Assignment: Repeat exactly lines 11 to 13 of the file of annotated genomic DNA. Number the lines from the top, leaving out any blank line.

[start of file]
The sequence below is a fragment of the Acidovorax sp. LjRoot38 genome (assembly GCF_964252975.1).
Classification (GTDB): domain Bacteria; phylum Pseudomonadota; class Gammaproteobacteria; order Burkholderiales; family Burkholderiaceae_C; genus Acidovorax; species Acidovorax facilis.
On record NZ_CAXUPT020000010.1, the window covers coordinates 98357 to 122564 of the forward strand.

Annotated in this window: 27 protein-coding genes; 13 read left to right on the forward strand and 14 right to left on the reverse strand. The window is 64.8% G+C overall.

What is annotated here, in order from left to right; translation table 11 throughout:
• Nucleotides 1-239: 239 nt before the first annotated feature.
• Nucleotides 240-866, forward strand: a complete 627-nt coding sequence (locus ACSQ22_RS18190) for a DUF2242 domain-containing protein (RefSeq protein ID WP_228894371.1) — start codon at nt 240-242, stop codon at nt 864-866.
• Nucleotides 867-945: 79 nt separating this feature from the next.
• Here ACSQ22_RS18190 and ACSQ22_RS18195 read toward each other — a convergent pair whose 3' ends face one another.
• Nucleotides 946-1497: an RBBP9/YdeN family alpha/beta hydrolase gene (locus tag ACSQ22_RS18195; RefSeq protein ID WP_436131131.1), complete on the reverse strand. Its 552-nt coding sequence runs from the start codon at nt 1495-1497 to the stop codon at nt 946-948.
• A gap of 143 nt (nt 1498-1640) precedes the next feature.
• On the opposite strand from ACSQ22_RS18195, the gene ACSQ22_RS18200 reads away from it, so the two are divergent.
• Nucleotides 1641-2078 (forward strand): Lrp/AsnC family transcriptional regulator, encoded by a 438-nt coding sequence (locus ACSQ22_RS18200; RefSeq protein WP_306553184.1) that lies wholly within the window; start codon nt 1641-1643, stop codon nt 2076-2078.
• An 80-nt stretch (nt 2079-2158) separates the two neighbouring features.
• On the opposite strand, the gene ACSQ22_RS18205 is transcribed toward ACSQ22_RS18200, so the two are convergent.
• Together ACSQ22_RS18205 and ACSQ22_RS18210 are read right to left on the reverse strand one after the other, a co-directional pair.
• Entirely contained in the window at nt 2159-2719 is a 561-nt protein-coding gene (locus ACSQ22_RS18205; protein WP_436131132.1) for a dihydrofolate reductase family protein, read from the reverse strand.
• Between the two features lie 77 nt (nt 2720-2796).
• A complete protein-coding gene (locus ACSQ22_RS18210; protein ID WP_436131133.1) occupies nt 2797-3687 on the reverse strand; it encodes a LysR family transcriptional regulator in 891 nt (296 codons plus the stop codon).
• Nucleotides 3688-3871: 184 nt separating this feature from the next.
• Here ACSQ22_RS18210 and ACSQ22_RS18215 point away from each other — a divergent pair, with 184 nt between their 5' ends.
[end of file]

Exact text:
• A gap of 143 nt (nt 1498-1640) precedes the next feature.
• On the opposite strand from ACSQ22_RS18195, the gene ACSQ22_RS18200 reads away from it, so the two are divergent.
• Nucleotides 1641-2078 (forward strand): Lrp/AsnC family transcriptional regulator, encoded by a 438-nt coding sequence (locus ACSQ22_RS18200; RefSeq protein WP_306553184.1) that lies wholly within the window; start codon nt 1641-1643, stop codon nt 2076-2078.